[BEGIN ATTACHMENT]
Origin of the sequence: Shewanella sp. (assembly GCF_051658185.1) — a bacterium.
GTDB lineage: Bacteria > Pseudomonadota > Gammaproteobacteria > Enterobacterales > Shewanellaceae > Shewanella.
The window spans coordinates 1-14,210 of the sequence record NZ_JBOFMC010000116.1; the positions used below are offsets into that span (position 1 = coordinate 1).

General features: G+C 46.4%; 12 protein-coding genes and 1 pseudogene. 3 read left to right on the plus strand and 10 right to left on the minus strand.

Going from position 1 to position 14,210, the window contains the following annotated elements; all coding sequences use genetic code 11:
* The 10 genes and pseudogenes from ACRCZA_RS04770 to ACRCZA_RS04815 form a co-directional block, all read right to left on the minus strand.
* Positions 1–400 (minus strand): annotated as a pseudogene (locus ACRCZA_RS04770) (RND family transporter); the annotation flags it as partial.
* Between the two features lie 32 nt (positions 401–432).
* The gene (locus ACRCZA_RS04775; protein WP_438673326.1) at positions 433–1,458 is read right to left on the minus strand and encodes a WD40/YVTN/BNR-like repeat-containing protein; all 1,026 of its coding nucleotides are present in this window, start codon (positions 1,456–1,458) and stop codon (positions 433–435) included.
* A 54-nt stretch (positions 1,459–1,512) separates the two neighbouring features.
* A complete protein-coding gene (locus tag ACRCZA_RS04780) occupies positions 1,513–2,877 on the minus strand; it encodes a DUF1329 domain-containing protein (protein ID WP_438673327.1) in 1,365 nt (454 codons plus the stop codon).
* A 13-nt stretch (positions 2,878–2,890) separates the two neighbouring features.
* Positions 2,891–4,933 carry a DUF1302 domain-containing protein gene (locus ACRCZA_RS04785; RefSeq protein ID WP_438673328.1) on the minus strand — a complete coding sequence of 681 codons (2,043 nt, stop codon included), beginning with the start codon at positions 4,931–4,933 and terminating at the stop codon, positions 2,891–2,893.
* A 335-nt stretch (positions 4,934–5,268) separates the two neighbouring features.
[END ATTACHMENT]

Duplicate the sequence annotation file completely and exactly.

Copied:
Origin of the sequence: Shewanella sp. (assembly GCF_051658185.1) — a bacterium.
GTDB lineage: Bacteria > Pseudomonadota > Gammaproteobacteria > Enterobacterales > Shewanellaceae > Shewanella.
The window spans coordinates 1-14,210 of the sequence record NZ_JBOFMC010000116.1; the positions used below are offsets into that span (position 1 = coordinate 1).

General features: G+C 46.4%; 12 protein-coding genes and 1 pseudogene. 3 read left to right on the plus strand and 10 right to left on the minus strand.

Going from position 1 to position 14,210, the window contains the following annotated elements; all coding sequences use genetic code 11:
* The 10 genes and pseudogenes from ACRCZA_RS04770 to ACRCZA_RS04815 form a co-directional block, all read right to left on the minus strand.
* Positions 1–400 (minus strand): annotated as a pseudogene (locus ACRCZA_RS04770) (RND family transporter); the annotation flags it as partial.
* Between the two features lie 32 nt (positions 401–432).
* The gene (locus ACRCZA_RS04775; protein WP_438673326.1) at positions 433–1,458 is read right to left on the minus strand and encodes a WD40/YVTN/BNR-like repeat-containing protein; all 1,026 of its coding nucleotides are present in this window, start codon (positions 1,456–1,458) and stop codon (positions 433–435) included.
* A 54-nt stretch (positions 1,459–1,512) separates the two neighbouring features.
* A complete protein-coding gene (locus tag ACRCZA_RS04780) occupies positions 1,513–2,877 on the minus strand; it encodes a DUF1329 domain-containing protein (protein ID WP_438673327.1) in 1,365 nt (454 codons plus the stop codon).
* A 13-nt stretch (positions 2,878–2,890) separates the two neighbouring features.
* Positions 2,891–4,933 carry a DUF1302 domain-containing protein gene (locus ACRCZA_RS04785; RefSeq protein ID WP_438673328.1) on the minus strand — a complete coding sequence of 681 codons (2,043 nt, stop codon included), beginning with the start codon at positions 4,931–4,933 and terminating at the stop codon, positions 2,891–2,893.
* A 335-nt stretch (positions 4,934–5,268) separates the two neighbouring features.